Long Beach, DUI Based on Drugs, Plea to Dry Reckless
Our client, age 36, was depressed, so she took 95 Atavan pills and 50 Klonopin pills. The prescription medicine caused her to fall asleep, but she awoke some time later to vomit. She then went back to bed, further depressed that her suicide attempt apparently failed.
In 50 Words or Less: Long Beach, non-alcohol DUI with a crash into a parked car, resolved for reckless driving.
The next morning, she awoke and decided to drive to a local store. She was apparently still under the effects of her attempted overdose, as another motorist observed our client weaving all over the road, allegedly fully from one curb to another.
When our client made it to the parking lot of the store she intended to visit, she tried to park, but side-swiped another parked car. A second witness watched the collision as our client parked. The Long Beach Police Department were called and our client was arrested for DUI while under the influence of drugs. It was 9:00 a.m. on a Saturday morning.
Our client explained to the police that her driving was possibly due to her blood sugar being abnormally high, as she was a Type II diabetic. She also conceded that she had consumed the 95 Atavan pills (containing Lorazapam, a regulated drug under the California Health and Safety Code) and 50 Klonopin pills. Our client had no passengers in her car. Her husband was at home with their two-year old son.
Our client was subsequently charged in Long Beach Superior Court with a violation of California Vehicle Code § 23152(a) (“Driving Under the Influence of Alcohol or Drugs, or Both”) and California Health and Safety Code § 11550 (“Being Under the Influence of a Controlled Substance”). It merits mention that this case was in 2012, before the Vehicle Code was amended to include its own separate code section for driving under the influence of drugs.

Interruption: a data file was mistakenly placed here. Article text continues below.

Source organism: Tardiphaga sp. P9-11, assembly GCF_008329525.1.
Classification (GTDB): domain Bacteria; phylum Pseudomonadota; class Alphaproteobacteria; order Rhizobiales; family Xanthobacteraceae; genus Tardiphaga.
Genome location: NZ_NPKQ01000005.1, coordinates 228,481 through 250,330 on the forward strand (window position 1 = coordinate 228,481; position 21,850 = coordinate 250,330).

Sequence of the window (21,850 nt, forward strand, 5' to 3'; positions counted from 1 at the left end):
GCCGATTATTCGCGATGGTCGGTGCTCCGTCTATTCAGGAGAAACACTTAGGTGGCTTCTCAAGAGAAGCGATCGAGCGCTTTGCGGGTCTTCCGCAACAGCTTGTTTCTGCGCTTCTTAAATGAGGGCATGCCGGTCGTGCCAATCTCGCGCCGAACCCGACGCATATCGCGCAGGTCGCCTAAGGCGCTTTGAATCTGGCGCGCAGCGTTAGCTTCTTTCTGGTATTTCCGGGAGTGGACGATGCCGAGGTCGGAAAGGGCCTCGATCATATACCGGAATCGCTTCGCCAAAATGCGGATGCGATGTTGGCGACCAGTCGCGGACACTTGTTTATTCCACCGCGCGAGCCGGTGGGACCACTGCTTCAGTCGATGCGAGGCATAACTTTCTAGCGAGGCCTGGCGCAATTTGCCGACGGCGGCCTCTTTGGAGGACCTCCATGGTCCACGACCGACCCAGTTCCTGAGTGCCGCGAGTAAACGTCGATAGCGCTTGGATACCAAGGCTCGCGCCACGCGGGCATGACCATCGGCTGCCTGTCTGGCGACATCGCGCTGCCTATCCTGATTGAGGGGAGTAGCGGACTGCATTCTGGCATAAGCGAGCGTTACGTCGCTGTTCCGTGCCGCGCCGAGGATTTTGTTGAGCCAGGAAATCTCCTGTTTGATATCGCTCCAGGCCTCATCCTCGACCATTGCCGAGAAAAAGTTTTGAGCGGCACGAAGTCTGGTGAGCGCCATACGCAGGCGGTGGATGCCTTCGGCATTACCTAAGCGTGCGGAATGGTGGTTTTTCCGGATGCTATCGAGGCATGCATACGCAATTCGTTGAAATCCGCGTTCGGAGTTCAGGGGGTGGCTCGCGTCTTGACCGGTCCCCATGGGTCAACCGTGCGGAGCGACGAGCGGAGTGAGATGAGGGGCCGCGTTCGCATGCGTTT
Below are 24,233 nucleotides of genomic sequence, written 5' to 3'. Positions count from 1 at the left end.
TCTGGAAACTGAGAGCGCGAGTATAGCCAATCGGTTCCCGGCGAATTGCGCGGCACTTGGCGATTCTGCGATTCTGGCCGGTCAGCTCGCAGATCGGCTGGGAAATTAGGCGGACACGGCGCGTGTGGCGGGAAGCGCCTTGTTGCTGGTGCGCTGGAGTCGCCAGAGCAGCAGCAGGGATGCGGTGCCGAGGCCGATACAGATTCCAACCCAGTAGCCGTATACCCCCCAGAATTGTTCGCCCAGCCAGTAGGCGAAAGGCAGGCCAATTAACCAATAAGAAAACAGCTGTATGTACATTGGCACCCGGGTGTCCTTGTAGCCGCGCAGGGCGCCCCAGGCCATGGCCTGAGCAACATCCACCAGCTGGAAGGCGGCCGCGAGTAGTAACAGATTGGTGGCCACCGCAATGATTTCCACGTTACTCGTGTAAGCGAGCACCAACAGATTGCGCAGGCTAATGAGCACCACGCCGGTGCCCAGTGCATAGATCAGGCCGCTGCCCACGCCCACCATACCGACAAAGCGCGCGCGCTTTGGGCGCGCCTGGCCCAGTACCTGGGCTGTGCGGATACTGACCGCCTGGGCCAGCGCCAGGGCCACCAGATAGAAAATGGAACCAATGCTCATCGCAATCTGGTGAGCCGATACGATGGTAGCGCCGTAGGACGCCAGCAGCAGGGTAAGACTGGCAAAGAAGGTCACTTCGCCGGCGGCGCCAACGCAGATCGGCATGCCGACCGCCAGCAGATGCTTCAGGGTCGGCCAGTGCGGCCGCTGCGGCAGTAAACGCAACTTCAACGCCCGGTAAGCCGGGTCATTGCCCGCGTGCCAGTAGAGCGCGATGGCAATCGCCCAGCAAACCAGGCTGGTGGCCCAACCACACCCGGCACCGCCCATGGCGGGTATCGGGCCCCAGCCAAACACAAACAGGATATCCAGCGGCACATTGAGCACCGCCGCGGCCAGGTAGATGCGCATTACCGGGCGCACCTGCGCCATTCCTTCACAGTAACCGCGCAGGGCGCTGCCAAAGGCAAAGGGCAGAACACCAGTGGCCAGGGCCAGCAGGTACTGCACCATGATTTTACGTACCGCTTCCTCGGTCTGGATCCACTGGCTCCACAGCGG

These were noteworthy because the blood sample taken returned a positive result for Lorazapam, but it was not tested for almost a month and no quantity was indicated. Greg Hill pointed out that it was legal for our client to have Lorazapam in her blood, as she was legally prescribed Atavan. Moreover, unlike alcohol testing, where an additive is placed in the blood to preserve the ethanol quantity, there is no known additive to preserve Lorazapam.
Perhaps more importantly, it would be utter speculation to conclude that our client’s poor driving was due to being under the influence of Lorazepam, as our client ingested it more than 13 hours before her driving and she vomited after attempting to overdose. Her poor driving could have been due to a diabetic stupor, which the blood results suggested because her glucose level was 177. Her Glosgow Coma score was normal, after all, showing her neurological faculties were intact, belying a claim of being compromised by drugs.
Greg brought this to the attention of the handling Long Beach City Prosecutor, who agreed that the Health and Safety Code charge (11550) was unsupported. Greg demanded an outright dismissal of all charges, but the City Prosecutor counter-offered with a plea bargain to a reckless driving charge (Vehicle Code § 23103). The client agreed to this, but with a term of punishment that she attend Narcotics Anonymous classes instead of alcohol awareness classes. The client also was required to be on 36 months of summary probation and pay restitution to the owner of the side-swiped car for the property damage repair bill.
The client was happy with this result, as she avoided a DUI and the ignition interlock device requirement that the DMV requires in Los Angeles County for everyone convicted of DUI.
For more information about non-alcohol DUI, click on the following articles:
- DUI Based on Being under the Influence of Drugs
- DUI Conviction Upheld Based on Ambien-Induced “Sleep Driving”
- What Is Reckless Driving (Vehicle Code § 23103)?
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